Yongusil 56: Building Domain Consensus Through Narrative

By | January 12, 2015 | No Comments

Britain’s Magna Carta between King John and the unruly, aspirational group of aristocratic nobles behind the Barons War of 1215-1217, Hobbes’ Leviathan and Rousseau’s Principles of Political Right are regarded as having begun to outline the political and governmental limits of what is now classed as “modernity.” While phases of industrialization, colonialism, imperialism and capitalism may all have challenged and marked the limits and extent of the politically possible within given domains, in general the field of social and political relations has resolved, evolved, or de-evolved into a position of “Liberal stasis” in our contemporary era.

Under modern or post-modern Liberalism, tensions and disconnects between the more autocratic functions of states, such as surveillance, security, deterrence, and restriction, are buried beneath social modalities of consumption, leisure, and individual attainment. Through the constructed agendas of “civil society” and non-governmental organizations, justice and human rights advocates seek to corral and maintain these boundary tensions so far as state, social, and individual relations are concerned, thus building a complex, policed, and well defended consensus. Ultimately, this complex web of checks, counter checks, and social boundaries means that it is difficult to conceive of a political, social, or cultural space which is differently organized or managed yet remains subject to the same consensual processes.

Political theorists such as Max Weber and Thomas Callaghy have given extensive theoretical outline to the practice and function of consensus within political domains. More recently (2013), Professor John Delury of Yonsei University deployed the notion of “domain consensus” (without actually using the phrase) in the field of North Korea analysis; readers may also be familiar with Sino-NK’s analysis of Delury’s argument and conception.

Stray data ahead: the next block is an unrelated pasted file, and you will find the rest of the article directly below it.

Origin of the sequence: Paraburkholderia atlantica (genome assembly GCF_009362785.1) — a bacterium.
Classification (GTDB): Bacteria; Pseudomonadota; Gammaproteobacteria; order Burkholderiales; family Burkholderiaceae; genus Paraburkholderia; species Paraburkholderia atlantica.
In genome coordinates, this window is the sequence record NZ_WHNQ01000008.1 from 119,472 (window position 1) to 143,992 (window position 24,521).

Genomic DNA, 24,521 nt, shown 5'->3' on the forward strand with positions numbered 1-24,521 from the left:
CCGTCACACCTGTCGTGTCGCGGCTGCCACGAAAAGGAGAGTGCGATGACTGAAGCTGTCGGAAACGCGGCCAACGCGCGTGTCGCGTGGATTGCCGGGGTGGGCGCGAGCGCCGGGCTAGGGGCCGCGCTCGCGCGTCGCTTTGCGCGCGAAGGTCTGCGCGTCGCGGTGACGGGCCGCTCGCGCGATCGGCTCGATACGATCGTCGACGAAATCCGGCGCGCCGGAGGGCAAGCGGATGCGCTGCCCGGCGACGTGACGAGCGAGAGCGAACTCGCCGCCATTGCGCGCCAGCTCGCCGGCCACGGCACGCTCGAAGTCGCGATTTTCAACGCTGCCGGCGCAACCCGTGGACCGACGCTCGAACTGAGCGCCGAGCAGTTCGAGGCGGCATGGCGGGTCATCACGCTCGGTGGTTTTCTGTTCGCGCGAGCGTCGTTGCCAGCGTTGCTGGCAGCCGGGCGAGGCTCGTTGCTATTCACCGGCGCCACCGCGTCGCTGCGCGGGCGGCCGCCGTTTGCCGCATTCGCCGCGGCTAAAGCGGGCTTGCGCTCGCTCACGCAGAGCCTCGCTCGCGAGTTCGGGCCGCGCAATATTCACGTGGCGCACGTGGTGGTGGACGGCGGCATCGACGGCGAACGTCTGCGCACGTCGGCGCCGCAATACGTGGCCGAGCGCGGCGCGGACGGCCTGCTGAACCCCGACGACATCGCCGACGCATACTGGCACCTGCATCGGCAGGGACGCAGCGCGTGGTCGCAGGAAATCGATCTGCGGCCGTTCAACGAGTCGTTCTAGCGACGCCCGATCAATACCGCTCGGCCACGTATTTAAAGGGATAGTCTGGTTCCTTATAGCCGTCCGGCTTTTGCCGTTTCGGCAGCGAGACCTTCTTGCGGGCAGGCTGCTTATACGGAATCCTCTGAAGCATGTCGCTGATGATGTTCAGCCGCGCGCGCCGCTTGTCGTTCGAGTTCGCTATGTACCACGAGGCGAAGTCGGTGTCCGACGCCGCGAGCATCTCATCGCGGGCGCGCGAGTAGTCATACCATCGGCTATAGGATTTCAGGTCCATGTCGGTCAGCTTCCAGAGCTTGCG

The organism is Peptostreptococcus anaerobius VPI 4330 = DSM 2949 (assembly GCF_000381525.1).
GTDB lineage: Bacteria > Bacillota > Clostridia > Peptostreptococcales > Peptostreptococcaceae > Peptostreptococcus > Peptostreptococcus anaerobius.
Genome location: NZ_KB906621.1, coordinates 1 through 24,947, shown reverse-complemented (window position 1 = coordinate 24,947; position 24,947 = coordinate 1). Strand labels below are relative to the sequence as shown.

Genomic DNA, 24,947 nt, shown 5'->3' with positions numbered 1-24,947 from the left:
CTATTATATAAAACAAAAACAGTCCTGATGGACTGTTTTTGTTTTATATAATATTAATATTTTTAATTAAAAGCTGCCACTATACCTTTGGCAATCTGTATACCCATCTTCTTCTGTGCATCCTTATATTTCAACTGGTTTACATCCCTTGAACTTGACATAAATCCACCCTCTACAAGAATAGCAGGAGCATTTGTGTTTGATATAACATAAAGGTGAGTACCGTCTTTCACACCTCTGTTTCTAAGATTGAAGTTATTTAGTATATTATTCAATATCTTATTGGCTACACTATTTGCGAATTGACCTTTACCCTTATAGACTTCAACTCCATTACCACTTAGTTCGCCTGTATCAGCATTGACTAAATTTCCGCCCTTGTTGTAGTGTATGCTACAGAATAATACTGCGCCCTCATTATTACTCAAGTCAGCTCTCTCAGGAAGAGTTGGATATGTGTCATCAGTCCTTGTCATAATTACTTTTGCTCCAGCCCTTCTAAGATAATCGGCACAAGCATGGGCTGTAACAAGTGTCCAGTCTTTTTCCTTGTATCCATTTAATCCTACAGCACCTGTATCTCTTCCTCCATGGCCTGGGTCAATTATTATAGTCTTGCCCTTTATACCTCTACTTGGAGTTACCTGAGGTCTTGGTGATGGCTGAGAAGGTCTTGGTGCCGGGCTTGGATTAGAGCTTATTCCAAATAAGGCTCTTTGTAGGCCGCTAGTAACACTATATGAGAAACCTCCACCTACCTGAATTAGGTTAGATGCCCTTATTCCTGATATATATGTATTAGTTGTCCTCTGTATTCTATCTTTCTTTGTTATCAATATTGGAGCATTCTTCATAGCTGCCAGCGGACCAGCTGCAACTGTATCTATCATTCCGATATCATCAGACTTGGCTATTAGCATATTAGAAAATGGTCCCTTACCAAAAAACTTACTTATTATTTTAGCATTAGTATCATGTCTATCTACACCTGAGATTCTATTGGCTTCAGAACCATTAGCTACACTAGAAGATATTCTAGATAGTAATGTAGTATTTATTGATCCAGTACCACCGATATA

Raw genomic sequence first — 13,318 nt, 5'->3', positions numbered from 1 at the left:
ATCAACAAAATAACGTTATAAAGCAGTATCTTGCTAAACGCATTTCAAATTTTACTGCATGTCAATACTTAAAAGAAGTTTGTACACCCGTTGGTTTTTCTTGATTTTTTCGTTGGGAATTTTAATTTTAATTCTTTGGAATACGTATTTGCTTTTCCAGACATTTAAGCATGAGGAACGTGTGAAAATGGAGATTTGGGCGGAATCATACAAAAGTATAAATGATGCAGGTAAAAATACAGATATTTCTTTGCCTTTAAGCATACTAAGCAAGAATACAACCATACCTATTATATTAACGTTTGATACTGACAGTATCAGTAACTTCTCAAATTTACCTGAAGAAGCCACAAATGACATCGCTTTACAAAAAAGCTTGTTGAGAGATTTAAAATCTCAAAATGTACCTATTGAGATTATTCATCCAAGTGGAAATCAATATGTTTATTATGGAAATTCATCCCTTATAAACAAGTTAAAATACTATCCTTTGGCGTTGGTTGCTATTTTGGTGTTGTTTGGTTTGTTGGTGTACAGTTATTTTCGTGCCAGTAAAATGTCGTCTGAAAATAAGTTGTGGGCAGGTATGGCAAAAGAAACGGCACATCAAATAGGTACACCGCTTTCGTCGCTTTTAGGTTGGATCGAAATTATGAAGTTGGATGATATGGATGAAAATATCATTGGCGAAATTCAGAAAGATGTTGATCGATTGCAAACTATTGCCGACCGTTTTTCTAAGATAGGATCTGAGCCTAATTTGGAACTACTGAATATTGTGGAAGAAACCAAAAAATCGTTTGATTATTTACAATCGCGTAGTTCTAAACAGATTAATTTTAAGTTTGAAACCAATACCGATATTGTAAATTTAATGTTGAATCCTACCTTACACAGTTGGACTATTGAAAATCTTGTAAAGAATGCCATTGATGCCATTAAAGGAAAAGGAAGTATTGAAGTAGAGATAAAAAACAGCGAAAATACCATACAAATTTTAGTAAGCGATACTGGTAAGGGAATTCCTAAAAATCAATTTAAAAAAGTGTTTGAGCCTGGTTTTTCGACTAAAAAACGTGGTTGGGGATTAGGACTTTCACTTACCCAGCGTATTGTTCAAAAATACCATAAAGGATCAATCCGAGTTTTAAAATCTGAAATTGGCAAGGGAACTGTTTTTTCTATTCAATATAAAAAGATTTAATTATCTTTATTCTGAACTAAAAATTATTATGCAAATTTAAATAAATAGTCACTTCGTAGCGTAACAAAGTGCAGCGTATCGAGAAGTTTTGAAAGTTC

This Yongusil heralds the further development of the thoughts and writings of Sino-NK members on this subject, crystallized in the form of a new article for the Review of Korean Studies entitled “How Authoritarian Regimes Maintain Domain Consensus: North Korea’s Information Strategies in the Kim Jong-un Era.” In this intriguing paper, Adam Cathcart, Christopher Green, and Steven Denney outline a new element and vector to the expression and construction of domain consensus, one not based on the economic or industrial success of North Korean institutions, nor on the enforcement or control of domain.

Within their strictly defined scope conditions, the authors instead outline how domain consensus might be built or sustained through acts and processes of media and information presentation. Within this analytic structure, North Korean musical groups such as the Moranbong Band, successful sporting events, and even the recovery and reintegration of citizens who were once conceived of as defectors, can serve purposes of both entertainment and political legitimation. While in a sense these two concepts might seem categorically opposed, in the domain that is North Korea, the fact, function, and possibility of entertainment and sport serve not simply to underpin the political legitimacy and authority of past or present Kimist leaders and their politics, but also to build and develop future sovereign domains–domains in which Socialist and revolutionary modernity can persist. Given the apparently ephemeral and confusing content of much of North Korea’s narrative output, the authors may well have produced a useful and insightful framework to support further successful academic and empirical analysis of the more esoteric strands produced from within Pyongyang’s domain.

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